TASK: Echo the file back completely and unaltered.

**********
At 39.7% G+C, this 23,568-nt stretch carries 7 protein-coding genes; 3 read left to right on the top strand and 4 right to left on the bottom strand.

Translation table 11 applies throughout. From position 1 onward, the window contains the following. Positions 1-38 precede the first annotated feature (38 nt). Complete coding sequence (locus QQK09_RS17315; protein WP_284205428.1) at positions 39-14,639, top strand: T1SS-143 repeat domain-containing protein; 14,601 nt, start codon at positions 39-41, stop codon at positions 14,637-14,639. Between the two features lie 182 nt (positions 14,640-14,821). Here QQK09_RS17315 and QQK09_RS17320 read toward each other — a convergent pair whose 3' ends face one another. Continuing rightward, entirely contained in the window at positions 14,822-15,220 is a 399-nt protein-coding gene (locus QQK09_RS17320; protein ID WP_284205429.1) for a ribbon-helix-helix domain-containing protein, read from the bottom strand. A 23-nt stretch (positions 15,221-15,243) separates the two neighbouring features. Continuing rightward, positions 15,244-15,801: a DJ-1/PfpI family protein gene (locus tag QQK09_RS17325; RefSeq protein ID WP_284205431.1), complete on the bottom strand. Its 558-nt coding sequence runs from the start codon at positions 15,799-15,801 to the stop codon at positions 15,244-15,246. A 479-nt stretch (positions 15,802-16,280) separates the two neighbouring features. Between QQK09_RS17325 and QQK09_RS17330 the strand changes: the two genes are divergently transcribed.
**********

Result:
At 39.7% G+C, this 23,568-nt stretch carries 7 protein-coding genes; 3 read left to right on the top strand and 4 right to left on the bottom strand.

Translation table 11 applies throughout. From position 1 onward, the window contains the following. Positions 1-38 precede the first annotated feature (38 nt). Complete coding sequence (locus QQK09_RS17315; protein WP_284205428.1) at positions 39-14,639, top strand: T1SS-143 repeat domain-containing protein; 14,601 nt, start codon at positions 39-41, stop codon at positions 14,637-14,639. Between the two features lie 182 nt (positions 14,640-14,821). Here QQK09_RS17315 and QQK09_RS17320 read toward each other — a convergent pair whose 3' ends face one another. Continuing rightward, entirely contained in the window at positions 14,822-15,220 is a 399-nt protein-coding gene (locus QQK09_RS17320; protein ID WP_284205429.1) for a ribbon-helix-helix domain-containing protein, read from the bottom strand. A 23-nt stretch (positions 15,221-15,243) separates the two neighbouring features. Continuing rightward, positions 15,244-15,801: a DJ-1/PfpI family protein gene (locus tag QQK09_RS17325; RefSeq protein ID WP_284205431.1), complete on the bottom strand. Its 558-nt coding sequence runs from the start codon at positions 15,799-15,801 to the stop codon at positions 15,244-15,246. A 479-nt stretch (positions 15,802-16,280) separates the two neighbouring features. Between QQK09_RS17325 and QQK09_RS17330 the strand changes: the two genes are divergently transcribed.